The major theme of 2011 and much of what we will hear about in the early parts of 2012 is the issue of how to keep New Jersey municipalities under budget.

Today’s story by Townsquare’s David Matthau really got me thinking about this issue.

Ocean City is considering cutting the amount of firefighters and replacing them with EMT personnel because there research showed that there are more calls for medical emergencies than for fires.

As the economy continues to struggle, and towns are forced to cut more and more, these are the types of strategies that will be adapted to combat budgets and property tax caps.

I am all for the municipalities thinking outside of the box and working to streamline the efficiency of their operation. But I do wonder how bad we let the situation spiral before we got to this point, and how long until we can get out of it?

The success or lack of success of Governor Christie’s property tax reforms may ultimately define his term and possible re-election.

The onus will be put on towns and cities across New Jersey to try to operate with these caps, while providing services that residents have grown accustomed to.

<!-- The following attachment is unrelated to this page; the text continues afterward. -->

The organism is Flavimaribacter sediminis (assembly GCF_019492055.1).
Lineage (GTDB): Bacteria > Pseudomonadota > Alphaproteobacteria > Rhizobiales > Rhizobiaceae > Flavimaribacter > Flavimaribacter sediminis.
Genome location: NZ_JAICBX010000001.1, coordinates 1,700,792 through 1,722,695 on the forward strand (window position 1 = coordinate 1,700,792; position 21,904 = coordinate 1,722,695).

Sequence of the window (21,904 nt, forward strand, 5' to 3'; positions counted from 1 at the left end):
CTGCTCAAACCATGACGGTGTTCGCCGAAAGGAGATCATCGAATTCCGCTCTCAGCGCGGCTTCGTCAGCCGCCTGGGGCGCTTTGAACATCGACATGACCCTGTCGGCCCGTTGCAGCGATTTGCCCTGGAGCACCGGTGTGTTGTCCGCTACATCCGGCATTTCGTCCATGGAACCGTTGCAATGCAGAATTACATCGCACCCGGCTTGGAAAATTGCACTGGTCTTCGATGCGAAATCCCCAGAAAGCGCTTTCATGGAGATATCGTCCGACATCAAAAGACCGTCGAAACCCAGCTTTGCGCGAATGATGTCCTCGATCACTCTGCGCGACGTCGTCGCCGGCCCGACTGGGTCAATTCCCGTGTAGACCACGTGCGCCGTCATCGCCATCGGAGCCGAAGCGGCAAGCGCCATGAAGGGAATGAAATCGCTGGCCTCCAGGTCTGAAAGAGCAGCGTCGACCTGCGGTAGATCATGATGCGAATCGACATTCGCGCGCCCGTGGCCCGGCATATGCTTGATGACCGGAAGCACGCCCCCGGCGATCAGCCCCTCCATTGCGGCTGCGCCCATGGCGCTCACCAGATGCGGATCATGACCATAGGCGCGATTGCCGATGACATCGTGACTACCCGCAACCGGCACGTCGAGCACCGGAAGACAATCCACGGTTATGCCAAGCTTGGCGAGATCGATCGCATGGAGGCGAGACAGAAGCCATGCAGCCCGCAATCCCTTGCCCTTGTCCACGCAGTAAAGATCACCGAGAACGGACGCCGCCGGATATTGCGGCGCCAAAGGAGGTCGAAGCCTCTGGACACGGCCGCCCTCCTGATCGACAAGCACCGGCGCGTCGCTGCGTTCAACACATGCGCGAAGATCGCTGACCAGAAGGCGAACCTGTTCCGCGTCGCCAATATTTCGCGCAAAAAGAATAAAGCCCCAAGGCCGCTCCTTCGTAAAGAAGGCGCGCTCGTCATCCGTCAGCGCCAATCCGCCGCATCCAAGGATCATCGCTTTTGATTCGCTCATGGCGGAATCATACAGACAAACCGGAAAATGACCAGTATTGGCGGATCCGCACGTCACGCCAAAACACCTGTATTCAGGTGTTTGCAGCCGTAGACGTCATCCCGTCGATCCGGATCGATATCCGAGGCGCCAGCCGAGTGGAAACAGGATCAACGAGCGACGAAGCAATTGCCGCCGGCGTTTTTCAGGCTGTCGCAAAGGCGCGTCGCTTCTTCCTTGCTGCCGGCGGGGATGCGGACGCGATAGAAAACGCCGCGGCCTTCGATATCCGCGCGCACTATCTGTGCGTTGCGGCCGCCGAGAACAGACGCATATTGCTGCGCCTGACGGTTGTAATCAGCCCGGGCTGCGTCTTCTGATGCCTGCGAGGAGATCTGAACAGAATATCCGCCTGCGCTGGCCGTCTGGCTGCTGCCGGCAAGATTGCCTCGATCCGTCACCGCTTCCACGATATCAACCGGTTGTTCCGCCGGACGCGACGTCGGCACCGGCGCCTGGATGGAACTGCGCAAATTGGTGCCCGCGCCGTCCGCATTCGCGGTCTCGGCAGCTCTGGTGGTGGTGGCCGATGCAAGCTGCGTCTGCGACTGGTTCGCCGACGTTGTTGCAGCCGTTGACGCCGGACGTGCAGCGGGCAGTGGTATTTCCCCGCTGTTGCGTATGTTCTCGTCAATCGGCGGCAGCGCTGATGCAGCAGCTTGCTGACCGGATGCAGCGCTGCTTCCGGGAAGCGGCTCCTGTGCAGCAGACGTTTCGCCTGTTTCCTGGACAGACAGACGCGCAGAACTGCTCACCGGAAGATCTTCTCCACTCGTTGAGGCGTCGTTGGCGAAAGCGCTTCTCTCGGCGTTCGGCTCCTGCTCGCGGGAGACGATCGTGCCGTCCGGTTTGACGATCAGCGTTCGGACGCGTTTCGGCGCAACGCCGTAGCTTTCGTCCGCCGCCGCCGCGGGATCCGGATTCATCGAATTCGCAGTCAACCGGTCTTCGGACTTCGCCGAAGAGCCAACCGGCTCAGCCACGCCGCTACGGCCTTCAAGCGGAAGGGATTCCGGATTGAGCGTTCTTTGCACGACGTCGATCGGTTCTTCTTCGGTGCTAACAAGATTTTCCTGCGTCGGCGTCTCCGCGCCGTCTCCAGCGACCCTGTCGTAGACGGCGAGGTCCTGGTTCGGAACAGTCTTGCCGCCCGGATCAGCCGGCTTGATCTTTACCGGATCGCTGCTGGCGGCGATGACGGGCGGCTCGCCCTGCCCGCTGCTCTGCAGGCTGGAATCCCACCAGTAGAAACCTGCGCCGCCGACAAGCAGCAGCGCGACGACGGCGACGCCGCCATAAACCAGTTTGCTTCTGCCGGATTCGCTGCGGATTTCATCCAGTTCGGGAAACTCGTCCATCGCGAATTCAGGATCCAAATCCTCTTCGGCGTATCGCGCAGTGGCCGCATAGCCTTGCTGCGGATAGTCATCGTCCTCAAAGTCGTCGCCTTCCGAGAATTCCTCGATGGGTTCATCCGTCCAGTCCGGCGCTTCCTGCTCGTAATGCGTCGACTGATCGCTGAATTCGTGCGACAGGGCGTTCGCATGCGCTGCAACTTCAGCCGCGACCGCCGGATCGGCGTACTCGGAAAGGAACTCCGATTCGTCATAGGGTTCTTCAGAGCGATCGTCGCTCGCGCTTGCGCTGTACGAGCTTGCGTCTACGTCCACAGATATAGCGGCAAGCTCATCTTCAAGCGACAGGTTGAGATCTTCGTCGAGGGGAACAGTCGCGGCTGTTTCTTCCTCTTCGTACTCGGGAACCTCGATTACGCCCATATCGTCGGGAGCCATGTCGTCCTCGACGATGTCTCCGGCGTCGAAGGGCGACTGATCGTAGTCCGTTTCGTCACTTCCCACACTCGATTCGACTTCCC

In the past few months, I have read about shared services between municipalities, which can be an excellent idea for certain ones. I have also read about places re-exploring selling liquor licenses and searching for those alternative revenue streams.

These are all great things when officials are not just relying on taxing their citizens, but actually trying to be creative with where the money comes from.

But I do wonder if we are going down a road where slashes will continue to be made, which could ultimately lead to safety and quality of life issues.

And are we headed for a scenario when we will need to all figure out the lesser of two evils between higher taxes and lack of township services.

For now, it is a discussion for another day, but is it far away?

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